Putting a Face on Theatre
It’s that time of year again for many that are school teachers – school is back in session soon. For a fortunate few, this may include moving into a new or renovated performance facility. Oh yeah. It’s like Christmas. New Toys.
There is a cautionary tale to tell here – and it has to do with facilities truly being ‘finished’ or ‘complete’. Just because the building has been ‘signed-off’ or accepted for use by the School District doesn’t necessarily mean it is safe. You would think so, but you may well be [dead] wrong if you do. Why is this?
Well, to start with, your facility was built by committee, and each member of that committee had an agenda, few of which that had anything to do with theatre or safety. Hopefully, the Architect would have included a Theatre Consultant in his design team, and [again] hopefully, that person or company would be on the look-out for design elements that were not in the best interest of theatre operations or safety. More often than not, this isn’t the case.
So you may have a building that is certified for occupancy and brand new, but it still may be dangerous. Exposed sharp metal edges, low hanging beams, pipes, or air ducts along catwalks, improperly grounded stage lighting equipment, open ladder wells, improperly guarded railings, and inadequate illumination are but a few of the items I frequently see in brand-new buildings. LOOK CAREFULLY. ASSUME NOTHING.
Out with the old, in with the new . . .
The other part of new facilities that one should be cautious about is what legacy items we bring with us. This is a multifaceted issue:
Rigging: If you are upgrading from no rigging to any rigging at all, then there is a HUGE learning curve for both the instructors and the students. If you are upgrading tofrom counterweighted rigging to motorized rigging, then safety procedures need to be updated and reviewed. New tools, new maintenance requirements, new safety in operations requirements, and new hazards to recognize are all part of the mix. Has the Maintenance Department scheduled your NFPA required checks for the Fire Curtain and Smoke Vent systems?
Lighting: In the new building look for unfinished electrical items like wires hanging out of junction boxes, boxes that were not covered, improperly installed connectors, missing light fixtures (things the contractor or electrical designer forgot to put in the building – there is no reason to work in the dark just because it’s a theatre), learning where the power disconnects and circuit breaker panels are, marking-off exclusion areas in front of electrical panels to remind people to not pile crapola there, and checking to see that power disconnects on stage (aka: company switches) have padlocks. Has the Maintenance Department scheduled your NFPA required checks for the emergency lighting system? Is the houselight control system configured to prevent black-outs?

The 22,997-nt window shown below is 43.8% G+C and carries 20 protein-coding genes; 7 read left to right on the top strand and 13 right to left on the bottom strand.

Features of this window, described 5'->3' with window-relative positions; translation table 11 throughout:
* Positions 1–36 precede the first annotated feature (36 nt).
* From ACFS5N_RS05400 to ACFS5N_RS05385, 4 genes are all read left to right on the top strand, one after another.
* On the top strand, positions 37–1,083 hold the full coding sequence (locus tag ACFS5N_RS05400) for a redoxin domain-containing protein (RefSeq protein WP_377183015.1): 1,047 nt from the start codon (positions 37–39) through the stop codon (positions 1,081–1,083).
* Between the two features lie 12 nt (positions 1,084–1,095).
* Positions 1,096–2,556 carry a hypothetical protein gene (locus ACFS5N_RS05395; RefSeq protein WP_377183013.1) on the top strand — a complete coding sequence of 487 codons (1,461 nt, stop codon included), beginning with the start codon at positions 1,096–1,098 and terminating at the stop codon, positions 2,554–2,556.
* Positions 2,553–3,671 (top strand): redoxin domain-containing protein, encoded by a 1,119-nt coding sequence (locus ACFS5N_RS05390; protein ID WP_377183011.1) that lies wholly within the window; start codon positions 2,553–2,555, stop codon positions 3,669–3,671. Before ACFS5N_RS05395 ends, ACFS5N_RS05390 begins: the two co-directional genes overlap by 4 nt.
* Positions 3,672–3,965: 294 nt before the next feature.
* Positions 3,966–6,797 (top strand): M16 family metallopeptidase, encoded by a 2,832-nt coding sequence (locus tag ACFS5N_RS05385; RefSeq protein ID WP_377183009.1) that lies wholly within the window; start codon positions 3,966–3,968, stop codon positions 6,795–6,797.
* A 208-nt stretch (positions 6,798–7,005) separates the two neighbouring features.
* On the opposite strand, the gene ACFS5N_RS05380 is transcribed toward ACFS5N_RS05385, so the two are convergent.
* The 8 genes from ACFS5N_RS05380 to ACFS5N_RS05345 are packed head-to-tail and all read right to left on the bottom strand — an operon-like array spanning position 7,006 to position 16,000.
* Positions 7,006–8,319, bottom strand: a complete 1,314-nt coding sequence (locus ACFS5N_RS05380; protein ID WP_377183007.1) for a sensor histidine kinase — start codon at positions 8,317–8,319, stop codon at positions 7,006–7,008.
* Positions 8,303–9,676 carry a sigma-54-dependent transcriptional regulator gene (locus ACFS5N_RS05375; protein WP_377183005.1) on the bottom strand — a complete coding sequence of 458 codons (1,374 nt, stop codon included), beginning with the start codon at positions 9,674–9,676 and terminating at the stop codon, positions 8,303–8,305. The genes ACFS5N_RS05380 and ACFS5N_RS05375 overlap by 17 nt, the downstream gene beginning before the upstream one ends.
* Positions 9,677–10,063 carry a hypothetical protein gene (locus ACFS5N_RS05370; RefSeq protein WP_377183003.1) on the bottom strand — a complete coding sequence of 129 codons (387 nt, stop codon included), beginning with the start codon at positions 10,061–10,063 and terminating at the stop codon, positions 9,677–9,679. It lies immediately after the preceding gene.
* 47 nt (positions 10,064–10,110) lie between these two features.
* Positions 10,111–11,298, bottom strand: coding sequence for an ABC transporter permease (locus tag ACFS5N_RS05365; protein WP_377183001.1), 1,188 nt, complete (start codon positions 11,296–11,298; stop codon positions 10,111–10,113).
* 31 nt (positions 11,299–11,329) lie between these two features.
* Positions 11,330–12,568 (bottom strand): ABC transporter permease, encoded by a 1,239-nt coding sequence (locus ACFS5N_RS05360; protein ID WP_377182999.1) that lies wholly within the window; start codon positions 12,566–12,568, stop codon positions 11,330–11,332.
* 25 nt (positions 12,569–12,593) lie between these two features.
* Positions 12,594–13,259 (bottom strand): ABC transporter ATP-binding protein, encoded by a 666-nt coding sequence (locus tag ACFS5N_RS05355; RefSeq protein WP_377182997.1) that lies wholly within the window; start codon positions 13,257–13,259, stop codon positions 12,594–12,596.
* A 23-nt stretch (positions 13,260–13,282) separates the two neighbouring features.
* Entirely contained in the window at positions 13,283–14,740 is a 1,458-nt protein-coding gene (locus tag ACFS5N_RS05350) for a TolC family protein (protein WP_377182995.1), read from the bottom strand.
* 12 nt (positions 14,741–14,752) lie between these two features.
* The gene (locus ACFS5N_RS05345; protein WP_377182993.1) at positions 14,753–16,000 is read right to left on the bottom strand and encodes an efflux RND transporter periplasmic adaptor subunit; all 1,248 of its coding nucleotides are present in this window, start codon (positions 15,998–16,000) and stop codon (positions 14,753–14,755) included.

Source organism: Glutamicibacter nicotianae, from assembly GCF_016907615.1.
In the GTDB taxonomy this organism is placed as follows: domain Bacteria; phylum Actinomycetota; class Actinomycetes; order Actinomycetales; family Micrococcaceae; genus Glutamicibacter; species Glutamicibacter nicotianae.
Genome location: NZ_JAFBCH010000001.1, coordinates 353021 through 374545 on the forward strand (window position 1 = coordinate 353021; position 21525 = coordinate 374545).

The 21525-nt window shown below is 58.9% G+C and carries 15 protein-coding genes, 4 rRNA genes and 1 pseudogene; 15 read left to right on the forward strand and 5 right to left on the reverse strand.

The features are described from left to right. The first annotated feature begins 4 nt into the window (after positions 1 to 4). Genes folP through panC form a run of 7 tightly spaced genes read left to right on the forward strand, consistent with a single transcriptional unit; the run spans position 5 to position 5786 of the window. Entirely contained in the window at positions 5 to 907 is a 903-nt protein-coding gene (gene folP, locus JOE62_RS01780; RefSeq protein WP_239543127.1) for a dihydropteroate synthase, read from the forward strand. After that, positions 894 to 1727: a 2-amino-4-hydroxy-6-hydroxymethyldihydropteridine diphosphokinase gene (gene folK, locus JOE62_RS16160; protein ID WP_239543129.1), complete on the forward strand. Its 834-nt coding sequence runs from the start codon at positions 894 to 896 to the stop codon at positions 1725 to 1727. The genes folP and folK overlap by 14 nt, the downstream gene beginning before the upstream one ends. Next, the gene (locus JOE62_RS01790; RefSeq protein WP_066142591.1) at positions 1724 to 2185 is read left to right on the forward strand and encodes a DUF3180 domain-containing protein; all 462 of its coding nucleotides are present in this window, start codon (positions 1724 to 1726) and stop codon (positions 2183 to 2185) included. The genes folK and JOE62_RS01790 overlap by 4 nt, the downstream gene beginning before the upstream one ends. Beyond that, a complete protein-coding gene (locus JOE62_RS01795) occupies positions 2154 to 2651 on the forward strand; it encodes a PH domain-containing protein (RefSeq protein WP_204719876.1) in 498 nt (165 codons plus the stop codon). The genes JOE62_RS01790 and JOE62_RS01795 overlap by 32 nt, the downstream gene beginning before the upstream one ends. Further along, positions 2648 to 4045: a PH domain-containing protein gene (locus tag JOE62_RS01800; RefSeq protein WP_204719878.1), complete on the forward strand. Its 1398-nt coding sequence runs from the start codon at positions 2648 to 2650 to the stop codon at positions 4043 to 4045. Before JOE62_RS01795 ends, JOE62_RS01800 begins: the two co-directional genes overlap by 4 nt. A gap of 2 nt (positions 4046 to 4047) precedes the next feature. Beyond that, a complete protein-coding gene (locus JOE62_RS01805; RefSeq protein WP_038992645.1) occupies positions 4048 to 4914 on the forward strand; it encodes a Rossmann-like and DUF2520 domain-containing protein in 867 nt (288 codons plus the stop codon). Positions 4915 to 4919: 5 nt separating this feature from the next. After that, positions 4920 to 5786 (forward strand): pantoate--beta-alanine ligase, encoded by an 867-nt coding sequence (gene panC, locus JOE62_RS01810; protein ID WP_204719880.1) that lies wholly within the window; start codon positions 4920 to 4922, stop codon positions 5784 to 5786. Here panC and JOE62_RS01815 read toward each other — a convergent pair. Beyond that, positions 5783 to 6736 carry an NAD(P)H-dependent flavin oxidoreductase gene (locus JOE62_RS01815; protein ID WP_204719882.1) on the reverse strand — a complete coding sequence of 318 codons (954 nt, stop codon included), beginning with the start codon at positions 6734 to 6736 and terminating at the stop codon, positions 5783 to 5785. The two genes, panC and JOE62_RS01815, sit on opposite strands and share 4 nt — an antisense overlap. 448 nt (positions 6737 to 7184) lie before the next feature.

From your old building, are you bringing in old ungrounded stage lighting instruments? Asbestos cables? Homemade light fixtures?
Sound System: How does the emergency announcement over-ride function work? Where are your standardized announcement scripts for Weather, Fire, Lockdown, Earthquake, and other emergency conditions?
Shops: Where is the emergency power cut-off? Where is the Emergency Eye Wash Station? Has the Maintenance Department scheduled your disposal and service for the dust control system? Where is your First-Aid Station? CPR Kit? AED? Is there clean and sanitary storage for PPE, particularly face and head-worn devices?
Fire Safety: Are you combustible goods stored separately from non-combustible goods? Where are your Fire Extinguishers, Fire Curtain Release Stations, and Sprinkler System Shut-off Valve? You will need new training for fire evacuation processes and rehearsals to ensure that doors are not being propped open or otherwise blocked. Where are your muster points? Are you bring-in old broken ladders?
Fall Protection: If you are moving to a facility with a higher stage apron or an orchestra pit (particularly if it has a lift that drops down to a lower storage level), then a heightened awareness of the fall hazard at the front of the stage must be communicated to ANYONE that is or will be on the stage. Do you have a removable barricade to place along the front of the stage when it is not in use for shows and rehearsals? If you have balcony nose lighting positions, are there fall protection anchor points available to restrain workers?
Habits: Don’t bring bad habits with you. “The same way we’ve always done it” doesn’t hold-up well on the witness stand. Have you been ignoring NFPA requirements for applying fire retardants to scenery and costumes? Then there is no time like the present to start the process. Treat ‘em. Tag ‘em. Then use ‘em.
Crapola: Get rid of all the junk you don’t really need. More junk, more clutter, means less play space. More junk means more fuel. More junk means more smoke and toxic fumes if there is a fire. Pitch it out. Part of the process for theatre in schools is to learn how to create from scratch, not learn how to use someone-else’s old idea.
. . . . . . And don’t forget to enjoy the new place!